When: Saturday 13th April 12:30- 1630
Where: Library at the Dock , 107 Victoria Harbour Promenade, Docklands Vic 3008
“A man’s gift makes room for him, And brings him before great men.” – Proverbs 18:16
Losika Writes has truly opened many a door for me and has brought me before great men, and women hehe. I have had the opportunity to go to ABC Australia Melbourne studios to not only talk about my passion project of ensuring that every African child growing up in the diaspora has books in their native language, but to also talk about important issues of motherhood and general practice. I am looking forward to where all this leads and hoping the universe guides me as I navigate what I truly believe is a calling.
Support our side hustle and know that when you do, you enable us to fulfil our why.
Losika Writes had its first market at the One Beat One Love festival and it was awesome meeting and having chats with people who are interested in celebrating cultural diversity in our beautiful Melbourne city. Cultural diversity week allowed us to meet with multitudes of people coming together to acknowledge the flavour we all bring to our society. The conversations were eye opening and we got to meet so many people who champion diversity in workplaces, on book shelves and everywhere else.
“It is NOT our differences that divide us. It is our inability to recognize, accept and celebrate those differences” Audre Lorde
We are looking at having many more markets and excited to meet everyone who ventures to our little corner of the world.
We place immense trust in the hands of people we don’t know but those we interact with in society.
We trust that when traffic lights turn red and the pedestrian lights green, that the people driving towards the pedestrian crossing will stop.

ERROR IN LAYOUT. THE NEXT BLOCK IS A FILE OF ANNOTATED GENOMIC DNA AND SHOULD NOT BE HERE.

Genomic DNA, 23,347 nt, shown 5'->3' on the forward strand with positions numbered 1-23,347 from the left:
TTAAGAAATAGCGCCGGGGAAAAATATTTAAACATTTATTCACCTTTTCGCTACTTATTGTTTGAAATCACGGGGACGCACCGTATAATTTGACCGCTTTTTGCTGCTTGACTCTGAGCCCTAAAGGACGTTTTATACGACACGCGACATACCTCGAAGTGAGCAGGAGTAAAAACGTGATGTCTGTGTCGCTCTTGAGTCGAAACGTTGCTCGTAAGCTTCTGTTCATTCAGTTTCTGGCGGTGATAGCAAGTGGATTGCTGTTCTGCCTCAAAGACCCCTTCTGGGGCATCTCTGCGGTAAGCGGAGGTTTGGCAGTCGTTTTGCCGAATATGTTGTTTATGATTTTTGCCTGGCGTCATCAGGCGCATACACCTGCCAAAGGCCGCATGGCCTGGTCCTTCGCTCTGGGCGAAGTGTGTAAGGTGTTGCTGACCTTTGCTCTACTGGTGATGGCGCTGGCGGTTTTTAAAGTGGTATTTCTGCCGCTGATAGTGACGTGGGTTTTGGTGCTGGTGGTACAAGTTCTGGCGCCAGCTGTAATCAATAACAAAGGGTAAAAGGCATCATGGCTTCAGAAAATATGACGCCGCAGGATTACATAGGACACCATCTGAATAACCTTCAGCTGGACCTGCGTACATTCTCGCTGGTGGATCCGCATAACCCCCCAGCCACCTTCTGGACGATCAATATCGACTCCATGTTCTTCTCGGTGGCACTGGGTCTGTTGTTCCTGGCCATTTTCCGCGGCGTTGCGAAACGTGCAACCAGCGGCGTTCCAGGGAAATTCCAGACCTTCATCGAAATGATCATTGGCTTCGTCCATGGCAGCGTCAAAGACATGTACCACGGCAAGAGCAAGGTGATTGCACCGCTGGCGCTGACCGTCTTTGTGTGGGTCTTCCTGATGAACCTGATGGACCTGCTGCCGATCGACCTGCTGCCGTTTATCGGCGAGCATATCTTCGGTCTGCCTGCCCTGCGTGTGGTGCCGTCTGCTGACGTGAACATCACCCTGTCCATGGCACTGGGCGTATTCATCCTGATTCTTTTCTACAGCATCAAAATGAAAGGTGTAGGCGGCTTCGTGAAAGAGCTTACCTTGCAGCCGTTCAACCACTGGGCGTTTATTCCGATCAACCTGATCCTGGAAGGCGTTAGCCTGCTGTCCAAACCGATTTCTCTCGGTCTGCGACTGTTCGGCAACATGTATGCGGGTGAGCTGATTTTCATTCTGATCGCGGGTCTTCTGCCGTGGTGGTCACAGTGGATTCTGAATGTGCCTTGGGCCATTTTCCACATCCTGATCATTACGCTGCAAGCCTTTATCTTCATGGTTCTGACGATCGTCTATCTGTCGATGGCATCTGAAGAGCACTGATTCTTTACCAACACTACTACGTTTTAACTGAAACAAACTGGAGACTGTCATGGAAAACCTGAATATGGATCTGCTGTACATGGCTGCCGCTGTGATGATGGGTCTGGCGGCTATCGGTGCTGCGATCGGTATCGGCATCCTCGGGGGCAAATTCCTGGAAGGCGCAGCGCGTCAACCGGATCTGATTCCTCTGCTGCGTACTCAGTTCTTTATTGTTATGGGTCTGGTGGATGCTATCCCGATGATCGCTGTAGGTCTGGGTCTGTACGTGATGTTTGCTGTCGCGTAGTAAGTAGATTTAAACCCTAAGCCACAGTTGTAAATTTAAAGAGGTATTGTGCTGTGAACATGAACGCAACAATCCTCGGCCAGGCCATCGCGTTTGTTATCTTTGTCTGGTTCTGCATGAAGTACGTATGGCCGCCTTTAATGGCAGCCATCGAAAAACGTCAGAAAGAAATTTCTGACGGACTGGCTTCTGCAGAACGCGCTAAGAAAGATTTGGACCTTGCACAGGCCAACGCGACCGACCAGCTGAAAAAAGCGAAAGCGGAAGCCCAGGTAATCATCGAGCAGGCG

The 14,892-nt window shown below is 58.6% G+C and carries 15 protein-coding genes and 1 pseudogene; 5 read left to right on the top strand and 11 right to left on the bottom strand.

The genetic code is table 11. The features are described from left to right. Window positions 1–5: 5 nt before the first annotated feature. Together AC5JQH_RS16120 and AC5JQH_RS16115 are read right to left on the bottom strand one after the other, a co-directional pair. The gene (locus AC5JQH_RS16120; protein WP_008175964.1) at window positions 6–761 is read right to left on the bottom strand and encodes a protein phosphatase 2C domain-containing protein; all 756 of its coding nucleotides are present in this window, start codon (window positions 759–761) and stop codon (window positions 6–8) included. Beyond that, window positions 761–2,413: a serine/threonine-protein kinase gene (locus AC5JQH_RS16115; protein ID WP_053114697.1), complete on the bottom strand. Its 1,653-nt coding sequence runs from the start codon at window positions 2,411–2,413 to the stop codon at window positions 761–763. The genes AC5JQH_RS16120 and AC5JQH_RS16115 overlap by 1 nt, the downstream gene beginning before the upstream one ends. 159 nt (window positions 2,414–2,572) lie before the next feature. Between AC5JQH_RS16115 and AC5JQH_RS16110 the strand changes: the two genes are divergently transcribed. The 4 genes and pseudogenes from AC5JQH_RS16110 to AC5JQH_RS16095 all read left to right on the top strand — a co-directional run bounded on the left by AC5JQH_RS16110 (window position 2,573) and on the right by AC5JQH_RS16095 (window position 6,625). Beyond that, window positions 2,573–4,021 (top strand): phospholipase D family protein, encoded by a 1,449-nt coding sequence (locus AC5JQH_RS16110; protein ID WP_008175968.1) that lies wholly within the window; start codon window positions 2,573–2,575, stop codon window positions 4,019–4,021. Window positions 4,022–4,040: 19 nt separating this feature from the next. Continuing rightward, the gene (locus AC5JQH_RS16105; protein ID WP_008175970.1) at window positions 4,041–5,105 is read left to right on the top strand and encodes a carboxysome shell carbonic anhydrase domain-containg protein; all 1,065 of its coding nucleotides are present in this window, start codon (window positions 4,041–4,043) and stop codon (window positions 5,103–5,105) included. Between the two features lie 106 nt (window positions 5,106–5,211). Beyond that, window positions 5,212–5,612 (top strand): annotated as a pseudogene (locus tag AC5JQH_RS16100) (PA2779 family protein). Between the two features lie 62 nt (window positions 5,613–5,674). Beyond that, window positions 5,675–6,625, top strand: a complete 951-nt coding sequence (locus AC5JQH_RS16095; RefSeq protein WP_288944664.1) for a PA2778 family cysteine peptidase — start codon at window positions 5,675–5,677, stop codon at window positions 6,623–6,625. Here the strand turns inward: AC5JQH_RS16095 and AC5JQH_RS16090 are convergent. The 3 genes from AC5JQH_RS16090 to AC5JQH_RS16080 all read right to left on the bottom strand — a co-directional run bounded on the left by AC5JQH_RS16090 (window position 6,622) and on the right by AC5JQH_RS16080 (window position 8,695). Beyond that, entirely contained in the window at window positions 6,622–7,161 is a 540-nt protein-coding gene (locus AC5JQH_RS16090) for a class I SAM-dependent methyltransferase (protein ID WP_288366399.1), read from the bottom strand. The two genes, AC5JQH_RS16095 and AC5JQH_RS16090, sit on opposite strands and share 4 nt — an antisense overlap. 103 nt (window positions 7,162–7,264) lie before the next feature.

We trust that as we wait to cross the road or wait for the train, none of our fellow pedestrians won’t push us into the path of an oncoming car/train
We trust that when you go out for a meal, the people providing catering are washing their hands and not doing anything inappropriate to our food before it is served.
We trust that when we go on our merry way, we will find our way home in peace.
I was in Melbourne city this past Saturday, a day following the senseless loss of lives in Christchurch due to the actions of one white supremacist killer. It was Formula One Grand Prix weekend and the city had a palpable buzz which was soon accompanied by low flying planes to celebrate the beginning of the car racing festivities. My young son and I were train and tram hopping as usual but the sounds, the people and everything that had happened the day before challenged the trust I would normally give without question. It all made me feel so uneasy we had to go home. Trying to be on look out of people around you who might turn against you is emotionally and mentally exhausting and a reality I am very far from accepting as the norm. I don’t know what we can do to stop this pervasive fear because we can’t let those who choose to divide us, win.